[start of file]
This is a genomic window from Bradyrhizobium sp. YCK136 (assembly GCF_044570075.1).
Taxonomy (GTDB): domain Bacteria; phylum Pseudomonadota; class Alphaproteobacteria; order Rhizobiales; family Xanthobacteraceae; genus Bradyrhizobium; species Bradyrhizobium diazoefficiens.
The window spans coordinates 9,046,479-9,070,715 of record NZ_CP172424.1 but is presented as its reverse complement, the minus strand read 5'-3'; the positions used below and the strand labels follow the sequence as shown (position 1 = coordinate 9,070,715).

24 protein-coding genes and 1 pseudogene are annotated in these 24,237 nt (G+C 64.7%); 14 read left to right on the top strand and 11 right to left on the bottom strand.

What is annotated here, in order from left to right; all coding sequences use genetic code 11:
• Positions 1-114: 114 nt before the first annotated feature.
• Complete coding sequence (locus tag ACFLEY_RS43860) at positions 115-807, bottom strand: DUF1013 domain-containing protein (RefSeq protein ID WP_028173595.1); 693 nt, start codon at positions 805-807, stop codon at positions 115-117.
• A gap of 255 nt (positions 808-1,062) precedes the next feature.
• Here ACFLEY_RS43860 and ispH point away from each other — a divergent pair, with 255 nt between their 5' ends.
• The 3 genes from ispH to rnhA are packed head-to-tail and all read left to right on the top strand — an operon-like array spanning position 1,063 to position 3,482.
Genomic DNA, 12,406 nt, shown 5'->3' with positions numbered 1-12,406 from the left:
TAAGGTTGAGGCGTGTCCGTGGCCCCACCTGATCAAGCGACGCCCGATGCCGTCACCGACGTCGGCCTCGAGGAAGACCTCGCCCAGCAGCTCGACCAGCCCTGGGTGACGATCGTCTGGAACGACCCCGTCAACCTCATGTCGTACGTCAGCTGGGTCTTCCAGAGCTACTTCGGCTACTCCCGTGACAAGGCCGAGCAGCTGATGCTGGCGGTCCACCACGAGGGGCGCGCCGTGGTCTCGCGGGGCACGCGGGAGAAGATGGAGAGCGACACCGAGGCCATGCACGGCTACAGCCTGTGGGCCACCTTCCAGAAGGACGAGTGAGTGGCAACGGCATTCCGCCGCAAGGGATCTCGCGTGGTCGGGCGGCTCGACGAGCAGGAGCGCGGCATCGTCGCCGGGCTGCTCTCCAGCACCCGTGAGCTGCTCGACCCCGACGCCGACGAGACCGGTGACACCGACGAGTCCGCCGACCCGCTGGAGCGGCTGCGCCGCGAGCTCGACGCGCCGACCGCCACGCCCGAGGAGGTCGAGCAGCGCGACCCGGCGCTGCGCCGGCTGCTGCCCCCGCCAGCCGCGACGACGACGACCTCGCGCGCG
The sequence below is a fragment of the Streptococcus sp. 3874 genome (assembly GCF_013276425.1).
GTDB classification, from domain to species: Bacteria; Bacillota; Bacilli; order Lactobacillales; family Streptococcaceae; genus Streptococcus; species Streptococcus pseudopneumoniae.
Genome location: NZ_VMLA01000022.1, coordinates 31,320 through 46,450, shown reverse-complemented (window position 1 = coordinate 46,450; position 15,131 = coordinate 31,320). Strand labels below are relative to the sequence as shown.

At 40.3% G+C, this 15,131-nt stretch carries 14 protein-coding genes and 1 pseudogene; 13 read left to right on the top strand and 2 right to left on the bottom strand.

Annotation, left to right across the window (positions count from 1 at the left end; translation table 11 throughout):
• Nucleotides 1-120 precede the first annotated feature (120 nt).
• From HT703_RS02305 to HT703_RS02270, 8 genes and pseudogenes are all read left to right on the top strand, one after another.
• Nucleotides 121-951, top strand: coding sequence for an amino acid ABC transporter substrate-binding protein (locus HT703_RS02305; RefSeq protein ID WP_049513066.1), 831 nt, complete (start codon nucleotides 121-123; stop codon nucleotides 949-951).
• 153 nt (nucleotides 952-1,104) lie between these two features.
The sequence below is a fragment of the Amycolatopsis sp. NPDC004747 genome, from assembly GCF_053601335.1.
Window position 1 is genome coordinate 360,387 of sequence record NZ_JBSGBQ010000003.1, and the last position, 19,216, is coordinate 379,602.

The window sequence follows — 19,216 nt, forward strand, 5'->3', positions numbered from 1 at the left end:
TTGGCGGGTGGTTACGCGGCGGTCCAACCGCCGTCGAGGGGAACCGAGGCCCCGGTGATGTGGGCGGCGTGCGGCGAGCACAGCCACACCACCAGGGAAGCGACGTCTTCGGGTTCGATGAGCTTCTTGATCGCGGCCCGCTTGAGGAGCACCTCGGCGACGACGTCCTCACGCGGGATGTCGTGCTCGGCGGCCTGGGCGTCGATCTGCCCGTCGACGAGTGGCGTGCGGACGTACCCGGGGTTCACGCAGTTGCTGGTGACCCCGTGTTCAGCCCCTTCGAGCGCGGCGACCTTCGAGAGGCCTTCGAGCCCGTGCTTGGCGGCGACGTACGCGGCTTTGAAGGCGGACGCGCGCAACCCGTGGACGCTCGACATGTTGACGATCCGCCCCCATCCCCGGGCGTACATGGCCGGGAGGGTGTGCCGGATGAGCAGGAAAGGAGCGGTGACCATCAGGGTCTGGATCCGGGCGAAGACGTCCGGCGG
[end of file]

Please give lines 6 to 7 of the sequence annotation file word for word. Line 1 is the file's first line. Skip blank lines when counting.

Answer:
• Positions 1-114: 114 nt before the first annotated feature.
• Complete coding sequence (locus tag ACFLEY_RS43860) at positions 115-807, bottom strand: DUF1013 domain-containing protein (RefSeq protein ID WP_028173595.1); 693 nt, start codon at positions 805-807, stop codon at positions 115-117.